New Trends in European PR: Success Stories

This is a guest post by Piotr Pogorzelski on an important emerging trend within European R&D PR and communications – the success story.

Innovation. These days we hear the word spoken more than ever and by some of the most prominent political figures on both sides of the Atlantic. Concretely, this translates in to large amounts of European public money invested in what is seen by many as a way for old industrial countries to keep the leading edge in a global economy: making technology that sells.

Innovation is actually far more about marketing, design and product than about rocket science and new discoveries. Even so technology is at the heart of the concept; it is more about the Iphone than about the nano-electronics in it that counts. In this sense innovation is an opportunity for communicators, and the ‘European innovation policy’, a topic cherished by the EU political class, is a chance for Europe and organisations taking part in European projects to communicate in a way they never did before.

With this new emphasis on innovation comes both this novel communication paradigm and fresh marketing techniques. One of them have recently found more and more aficionados within the community of European communicators: “success story campaigns”. Based on articles, videos and news taking as their prime material the results of industrial research projects financed by European organisations and local governments, they can take multiple forms, from the most simple press release to the most integrated campaigning action. Each of us has surely come across one of those in the past few months, whether on TV, the Internet or in newspapers.

Success story campaigns are based on a few key ingredients which any communications professional would be wise to utilise in a good recipe. These are: a positive message, a human face and a free-standing story filled with the concrete facts of a technological breakthrough that has led a visionary and hard-working entrepreneur, and there are more than you think, to a commercial success.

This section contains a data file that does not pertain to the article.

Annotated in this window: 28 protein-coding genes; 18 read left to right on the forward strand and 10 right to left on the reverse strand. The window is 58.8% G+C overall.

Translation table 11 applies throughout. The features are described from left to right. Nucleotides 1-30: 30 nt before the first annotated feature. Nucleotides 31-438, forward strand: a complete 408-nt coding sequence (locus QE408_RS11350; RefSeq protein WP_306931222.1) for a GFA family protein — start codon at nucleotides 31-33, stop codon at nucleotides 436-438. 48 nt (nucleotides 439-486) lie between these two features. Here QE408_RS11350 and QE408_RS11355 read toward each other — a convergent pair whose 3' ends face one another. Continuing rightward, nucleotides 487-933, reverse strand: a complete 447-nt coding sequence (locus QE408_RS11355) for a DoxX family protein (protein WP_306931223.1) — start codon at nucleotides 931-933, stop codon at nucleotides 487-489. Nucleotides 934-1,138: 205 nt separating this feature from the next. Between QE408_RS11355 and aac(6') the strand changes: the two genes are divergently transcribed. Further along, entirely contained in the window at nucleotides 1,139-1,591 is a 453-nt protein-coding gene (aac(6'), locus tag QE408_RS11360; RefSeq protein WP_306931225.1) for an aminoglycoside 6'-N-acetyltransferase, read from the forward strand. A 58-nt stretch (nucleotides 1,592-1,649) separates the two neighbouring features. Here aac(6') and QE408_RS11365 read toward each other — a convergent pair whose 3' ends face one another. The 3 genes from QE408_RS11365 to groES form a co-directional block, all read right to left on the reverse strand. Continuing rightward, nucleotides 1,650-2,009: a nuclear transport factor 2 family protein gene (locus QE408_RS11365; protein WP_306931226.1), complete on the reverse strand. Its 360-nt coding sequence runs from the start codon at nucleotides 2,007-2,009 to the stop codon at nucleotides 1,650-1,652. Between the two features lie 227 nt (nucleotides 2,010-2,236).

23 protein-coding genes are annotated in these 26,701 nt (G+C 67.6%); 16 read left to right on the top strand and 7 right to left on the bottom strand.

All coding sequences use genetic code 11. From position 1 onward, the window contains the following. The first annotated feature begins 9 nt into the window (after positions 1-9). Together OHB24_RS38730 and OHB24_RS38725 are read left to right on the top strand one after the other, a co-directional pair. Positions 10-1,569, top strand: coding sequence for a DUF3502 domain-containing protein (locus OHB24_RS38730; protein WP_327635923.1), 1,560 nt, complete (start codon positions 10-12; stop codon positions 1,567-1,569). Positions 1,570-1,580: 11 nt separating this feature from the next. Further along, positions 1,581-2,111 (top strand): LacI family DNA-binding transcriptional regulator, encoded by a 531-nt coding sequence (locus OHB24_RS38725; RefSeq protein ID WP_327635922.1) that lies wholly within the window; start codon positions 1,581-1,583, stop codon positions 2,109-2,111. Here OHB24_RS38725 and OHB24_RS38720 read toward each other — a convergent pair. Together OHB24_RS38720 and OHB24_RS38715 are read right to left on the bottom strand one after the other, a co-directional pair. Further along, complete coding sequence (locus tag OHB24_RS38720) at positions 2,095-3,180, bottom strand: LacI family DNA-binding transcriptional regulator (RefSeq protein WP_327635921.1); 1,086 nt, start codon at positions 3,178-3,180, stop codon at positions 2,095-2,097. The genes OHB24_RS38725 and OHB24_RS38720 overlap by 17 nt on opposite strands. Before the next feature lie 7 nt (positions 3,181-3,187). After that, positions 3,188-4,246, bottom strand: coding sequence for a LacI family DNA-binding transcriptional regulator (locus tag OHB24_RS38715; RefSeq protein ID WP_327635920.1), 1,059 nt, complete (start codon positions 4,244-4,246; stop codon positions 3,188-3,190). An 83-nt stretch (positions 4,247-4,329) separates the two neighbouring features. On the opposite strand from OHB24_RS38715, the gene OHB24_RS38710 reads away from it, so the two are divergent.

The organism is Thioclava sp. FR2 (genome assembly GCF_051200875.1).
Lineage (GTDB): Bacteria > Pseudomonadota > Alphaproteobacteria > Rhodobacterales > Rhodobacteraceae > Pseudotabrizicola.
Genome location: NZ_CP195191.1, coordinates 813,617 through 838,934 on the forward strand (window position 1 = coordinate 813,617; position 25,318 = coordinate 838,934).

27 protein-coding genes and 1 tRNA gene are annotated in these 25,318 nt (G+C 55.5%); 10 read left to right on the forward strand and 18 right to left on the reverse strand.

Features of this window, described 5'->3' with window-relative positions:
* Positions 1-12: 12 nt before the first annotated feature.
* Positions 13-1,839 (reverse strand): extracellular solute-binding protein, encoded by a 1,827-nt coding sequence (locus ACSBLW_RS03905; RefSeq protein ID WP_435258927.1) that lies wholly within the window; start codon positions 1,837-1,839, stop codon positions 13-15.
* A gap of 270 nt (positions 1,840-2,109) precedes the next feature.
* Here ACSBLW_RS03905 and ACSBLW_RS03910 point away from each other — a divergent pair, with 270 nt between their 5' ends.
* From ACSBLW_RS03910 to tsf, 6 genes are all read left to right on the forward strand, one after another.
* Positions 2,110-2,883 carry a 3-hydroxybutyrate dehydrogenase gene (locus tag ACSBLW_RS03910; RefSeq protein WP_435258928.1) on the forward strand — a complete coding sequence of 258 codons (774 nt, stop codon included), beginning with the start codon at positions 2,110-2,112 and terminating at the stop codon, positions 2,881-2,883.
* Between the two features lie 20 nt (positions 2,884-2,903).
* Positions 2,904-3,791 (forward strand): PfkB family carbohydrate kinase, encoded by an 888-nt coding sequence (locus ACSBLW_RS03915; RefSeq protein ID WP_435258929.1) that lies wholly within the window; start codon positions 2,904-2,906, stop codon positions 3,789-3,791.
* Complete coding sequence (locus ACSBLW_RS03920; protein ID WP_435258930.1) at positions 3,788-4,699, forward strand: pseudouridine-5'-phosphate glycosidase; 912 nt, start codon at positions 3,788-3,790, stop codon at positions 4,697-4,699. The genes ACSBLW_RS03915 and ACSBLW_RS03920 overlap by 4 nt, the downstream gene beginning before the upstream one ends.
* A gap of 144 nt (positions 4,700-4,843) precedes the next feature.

This new trend represents, in several ways, a unique opportunity for communicators. First of all, success stories put a human face on an organisation or institution that most probably carries for the average European citizen, and even more for the entrepreneur, the monolithic image of a body ruled by the Kafkaesque laws of bureaucracy.

The most innovative start-ups and laboratories in Europe are filled with young and passionate people asking for no more than a locus to tell the world why their product is better than any other out there on the market and what is so exciting about the business side of research. So why not take a camera and go film them on the spot? That is what many public organisations have already done or plan to do in the coming years, you can already see the results on your TV and all over the usual Internet channels, such as Youtube for example. Sometimes the initiative even comes from the project participants themselves. Nothing could be simpler in the democratic world of web communication, you just need a camera.